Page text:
USA – -(AmmoLand.com)- On May 22, 1866, one of the most iconic names in the arms industry was founded: Winchester Repeating Arms Company.
The company’s namesake, Oliver Winchester, first worked as a carpenter and then manager of a men’s clothing company. By 1848, he had his own men’s dress shirt manufacturing company.
In 1857, he scraped together some money and bought a controlling share of the struggling Volcanic Repeating Arms Company from Horace Smith and Daniel Baird Wesson. Eventually, the company was relocated and it became the New Haven Arms Company.
Employees Benjamin Tyler Henry and Nelson King would be key to Winchester’s success.
Building on Henry’s Model 1860 lever-action repeating rifle, Nelson King improved the design, adding a loading gate to the side and a forearm in front of the receiver, among other things. In less than a decade, the Winchester Repeating Arms Company was born and their first iconic rifle – the Model 1866 “Yellow Boy” – hit the market.
Their next offering was the Model 1873, which became known as “The Gun That Won the West” and has sold more than 700,000 units since then. Endorsements rolled in for the rifle. In 1875, William “Buffalo Bill” Cody said, “I pronounce your improved Winchester the boss.” The following year, Theodore Roosevelt said the brand new Model 1876 rifle was “by all odds the best weapon I ever had.”
Oliver died in 1880 and his son-in-law, Thomas Gray Bennett, became Vice President in 1883. That same year, he began a lucrative relationship with John Moses Browning.
When the Model 1894 is introduced, no one could have known just how popular the rifle would become. To date, more than 7,500,000 have been made.
By the dawning of the 20th century, Winchester had become firmly rooted in the forefront of the American arms industry. They continued to make their lever-action rifles, but also branched out into single-shot and pump action rifles, as well as shotguns and even their own line of shotshells.
During WWI, they built more than 500,000 US Model 1917 Enfield rifles, 47,000 Browning Automatic Rifles (BAR), and 870,000,000 rounds of ammo to be used on the battlefields of Europe.
In 1931, the Winchester Model 21 shotgun was introduced. It remains, to this day, the benchmark against which all other American double-barrel shotguns are judged. In 1936, the Model 70 bolt-action rifle was introduced. It, too, is an iconic part of their product line.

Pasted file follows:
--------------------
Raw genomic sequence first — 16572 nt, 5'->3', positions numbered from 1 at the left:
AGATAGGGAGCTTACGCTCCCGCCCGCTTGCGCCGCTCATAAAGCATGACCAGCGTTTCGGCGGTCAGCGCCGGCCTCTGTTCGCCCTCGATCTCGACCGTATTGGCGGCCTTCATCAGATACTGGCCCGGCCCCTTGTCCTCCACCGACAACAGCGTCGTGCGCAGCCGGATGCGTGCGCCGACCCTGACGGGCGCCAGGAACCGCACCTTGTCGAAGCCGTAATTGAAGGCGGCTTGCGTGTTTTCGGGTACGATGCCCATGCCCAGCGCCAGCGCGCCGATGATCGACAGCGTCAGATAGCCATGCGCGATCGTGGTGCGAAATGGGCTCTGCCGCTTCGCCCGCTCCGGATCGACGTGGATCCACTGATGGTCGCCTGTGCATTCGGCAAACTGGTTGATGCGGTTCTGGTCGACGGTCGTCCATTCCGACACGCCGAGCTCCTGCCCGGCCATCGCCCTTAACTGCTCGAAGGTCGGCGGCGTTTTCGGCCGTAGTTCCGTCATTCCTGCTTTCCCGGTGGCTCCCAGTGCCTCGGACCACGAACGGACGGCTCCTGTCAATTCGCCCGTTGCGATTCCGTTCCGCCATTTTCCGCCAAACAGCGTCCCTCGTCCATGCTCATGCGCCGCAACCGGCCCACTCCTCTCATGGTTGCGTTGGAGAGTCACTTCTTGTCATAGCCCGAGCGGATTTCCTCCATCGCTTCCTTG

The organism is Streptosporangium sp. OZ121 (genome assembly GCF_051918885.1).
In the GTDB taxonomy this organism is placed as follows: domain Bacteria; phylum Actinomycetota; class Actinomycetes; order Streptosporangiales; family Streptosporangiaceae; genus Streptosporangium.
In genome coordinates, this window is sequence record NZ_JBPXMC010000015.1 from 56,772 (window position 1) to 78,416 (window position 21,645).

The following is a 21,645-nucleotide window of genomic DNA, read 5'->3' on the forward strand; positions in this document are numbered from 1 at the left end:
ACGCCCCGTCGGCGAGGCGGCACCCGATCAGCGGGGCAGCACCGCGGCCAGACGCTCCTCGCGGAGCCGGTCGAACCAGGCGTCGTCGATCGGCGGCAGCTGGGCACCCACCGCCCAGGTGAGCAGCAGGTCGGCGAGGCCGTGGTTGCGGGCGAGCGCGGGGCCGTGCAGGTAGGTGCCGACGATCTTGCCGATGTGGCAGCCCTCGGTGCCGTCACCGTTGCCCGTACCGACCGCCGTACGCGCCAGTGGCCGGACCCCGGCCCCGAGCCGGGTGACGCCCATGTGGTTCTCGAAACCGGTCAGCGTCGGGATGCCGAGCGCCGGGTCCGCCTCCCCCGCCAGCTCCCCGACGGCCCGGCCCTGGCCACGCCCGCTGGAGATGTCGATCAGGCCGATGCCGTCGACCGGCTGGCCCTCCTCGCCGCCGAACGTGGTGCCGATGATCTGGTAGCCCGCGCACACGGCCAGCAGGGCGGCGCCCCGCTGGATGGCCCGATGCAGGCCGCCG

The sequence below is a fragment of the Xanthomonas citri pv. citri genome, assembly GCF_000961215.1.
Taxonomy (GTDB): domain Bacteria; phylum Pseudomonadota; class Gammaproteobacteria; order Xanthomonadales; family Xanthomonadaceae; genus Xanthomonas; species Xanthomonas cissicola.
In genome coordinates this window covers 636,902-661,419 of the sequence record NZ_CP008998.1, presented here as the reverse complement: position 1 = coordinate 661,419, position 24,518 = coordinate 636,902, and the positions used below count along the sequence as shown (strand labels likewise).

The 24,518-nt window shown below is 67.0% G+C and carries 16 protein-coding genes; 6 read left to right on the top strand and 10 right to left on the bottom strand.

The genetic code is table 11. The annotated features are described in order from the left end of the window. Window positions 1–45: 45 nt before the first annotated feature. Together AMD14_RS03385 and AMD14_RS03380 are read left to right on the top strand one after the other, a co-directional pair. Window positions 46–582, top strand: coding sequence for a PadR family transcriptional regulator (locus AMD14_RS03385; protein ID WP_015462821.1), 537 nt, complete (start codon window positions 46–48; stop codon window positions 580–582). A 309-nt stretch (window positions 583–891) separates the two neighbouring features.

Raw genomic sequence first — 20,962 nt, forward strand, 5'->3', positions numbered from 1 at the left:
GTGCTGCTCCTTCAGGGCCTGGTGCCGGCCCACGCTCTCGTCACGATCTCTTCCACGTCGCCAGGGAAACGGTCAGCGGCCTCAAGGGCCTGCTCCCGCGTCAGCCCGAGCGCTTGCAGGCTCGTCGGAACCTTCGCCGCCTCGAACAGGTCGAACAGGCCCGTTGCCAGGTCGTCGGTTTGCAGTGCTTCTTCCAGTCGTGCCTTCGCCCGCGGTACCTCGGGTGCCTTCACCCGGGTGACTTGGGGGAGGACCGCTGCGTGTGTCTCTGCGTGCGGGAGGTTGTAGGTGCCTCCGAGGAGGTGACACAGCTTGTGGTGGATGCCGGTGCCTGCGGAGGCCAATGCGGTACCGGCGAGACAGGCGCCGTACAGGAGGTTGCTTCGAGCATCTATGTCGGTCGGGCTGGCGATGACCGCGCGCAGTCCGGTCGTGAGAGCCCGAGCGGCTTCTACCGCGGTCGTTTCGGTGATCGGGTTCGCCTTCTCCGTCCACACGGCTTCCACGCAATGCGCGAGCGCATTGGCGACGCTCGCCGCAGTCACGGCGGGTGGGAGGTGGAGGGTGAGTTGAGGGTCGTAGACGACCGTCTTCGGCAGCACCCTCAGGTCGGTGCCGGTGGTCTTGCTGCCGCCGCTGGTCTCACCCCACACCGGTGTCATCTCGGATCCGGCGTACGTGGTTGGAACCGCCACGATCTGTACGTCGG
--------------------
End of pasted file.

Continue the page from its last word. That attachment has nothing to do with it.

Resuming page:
During WWII, Winchester made more than 500,000 M1 Garand rifles, becoming the only private firm to produce the rifle during that conflict. They also made 800,000 M1 carbines and a staggering 15,000,000,000 rounds of ammo during that same time.
In 1960, they began production on the new Army rifle – the M14. Eventually, they would make more than 350,000 of them.
The company’s firearms manufacturing division was sold to US Repeating Arms in 1981. This eventually became part of the Herstal Group and Winchester became just one of many gun companies under their umbrella. Ammo production, however, remained stateside. A few years later, they began producing Lake City ammo for the military. All told, they made 8,000,000,000 rounds in 15 years. In fact, 90% of all small arms ammo used during Desert Storm can be traced back to Winchester.
The new millennium brought a new conflict, and Winchester supplied more than 2,000,000,000 rounds of ammo for the Global War on Terror.
In 2006, all arms production in New Haven, Connecticut ceased. Product lines had been moving overseas for decades, but this cemented the move.
The company celebrated its sesquicentennial – 150 years – in 2016.
While Oliver, Daniel, Horace, Benjamin, Nelson, Thomas, and John are all long gone, I think they’d be proud (and astonished) at everything that Winchester Repeating Arms Company has accomplished over the past 154 years.
About Logan Metesh
Logan Metesh is a historian with a focus on firearms history and development. He runs High Caliber History LLC and has more than a decade of experience working for the Smithsonian Institution, the National Park Service, and the NRA Museums. His ability to present history and research in an engaging manner has made him a sought after consultant, writer, and museum professional. The ease with which he can recall obscure historical facts and figures makes him very good at Jeopardy!, but exceptionally bad at geometry.